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Japan approves new state secrecy bill to combat leaks

(BBC)–The lower house of the Japanese parliament has approved a state secrecy bill that imposes stiffer penalties on civil servants who leak secrets and journalists who try to obtain them.

The move had been criticised by reporters and freedom of speech campaigners as a heavy-handed effort to suppress press freedom.

But the government says the move is needed for national security reasons.

The bill now goes to the upper house, where it is also likely to be passed.

Critics say the new law could allow the government to withhold more information and ultimately undermine Japan’s democracy.

Security information

The bill was approved by the lower house – the more powerful of the two chambers in the Japanese parliament – after it was delayed following hours of protests by opposition lawmakers.

Protesters gather in front of parliament building after the government proposed state secrecy act was passed in the lower house (26 November 2013) Opponents of the bill say that it will affect freedom of information and block critical reporting of the government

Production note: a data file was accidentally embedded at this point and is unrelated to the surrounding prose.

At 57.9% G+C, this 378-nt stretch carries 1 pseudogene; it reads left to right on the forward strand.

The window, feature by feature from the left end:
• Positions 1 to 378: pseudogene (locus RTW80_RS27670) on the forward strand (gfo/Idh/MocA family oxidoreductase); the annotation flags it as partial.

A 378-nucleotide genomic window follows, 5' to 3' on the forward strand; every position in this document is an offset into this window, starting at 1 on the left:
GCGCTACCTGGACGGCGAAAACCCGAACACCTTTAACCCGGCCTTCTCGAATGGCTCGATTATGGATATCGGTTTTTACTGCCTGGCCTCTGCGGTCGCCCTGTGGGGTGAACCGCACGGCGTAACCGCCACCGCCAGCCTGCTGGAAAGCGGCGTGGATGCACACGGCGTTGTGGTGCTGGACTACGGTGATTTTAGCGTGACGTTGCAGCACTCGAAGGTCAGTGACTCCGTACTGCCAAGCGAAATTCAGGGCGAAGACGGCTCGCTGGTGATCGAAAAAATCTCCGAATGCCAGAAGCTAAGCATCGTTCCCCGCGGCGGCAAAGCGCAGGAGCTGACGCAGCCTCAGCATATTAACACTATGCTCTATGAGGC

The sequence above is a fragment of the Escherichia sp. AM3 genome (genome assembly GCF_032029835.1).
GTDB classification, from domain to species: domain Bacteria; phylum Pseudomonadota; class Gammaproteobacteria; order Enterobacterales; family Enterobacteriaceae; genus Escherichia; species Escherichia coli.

The bill’s supporters in the government confidently expect it to be approved by the upper house next month.

Prime Minister Shinzo Abe’s Liberal Democratic Party says the law is needed to encourage the US and other allies to share national security information with Japan.

Correspondents say that it is part of Mr Abe’s efforts to strengthen his country’s role in global security.

“This law is designed to protect the safety of the people,” Mr Abe said, promising that people’s concerns about the bill would be addressed through further parliamentary debate.

The bill allows heads of ministries and agencies indefinitely to make secret 23 types of information related to defence, diplomacy, counter-intelligence and counter-terrorism.

Under the law, public servants or others cleared for access to state secrets could be jailed for up to 10 years for leaking information.

Journalists and others in the private sector convicted of encouraging such leaks could get up to five years in jail if they use “grossly inappropriate” means to solicit the information.

Opponents of the legislation say the new rules fail to address basic concerns on civil liberties and the public’s right to know.

They say that the regulations will adversely affect freedom of information and block critical reporting of the government.

Campaigners have also warned that reporting on a wide range of sensitive issues will be affected by the changes, which will also have a dampening impact on whistleblowers.

The Japanese move has been welcomed by the US, which wants a stronger Japan to offset China’s military rise.

But correspondents say it has also raised fears that Japan could be edging back toward its militaristic past, when free speech was severely restrained.

Some experts say that the new legislation eases the way for Mr Abe’s campaign to revise Japan’s US-drafted pacifist constitution.

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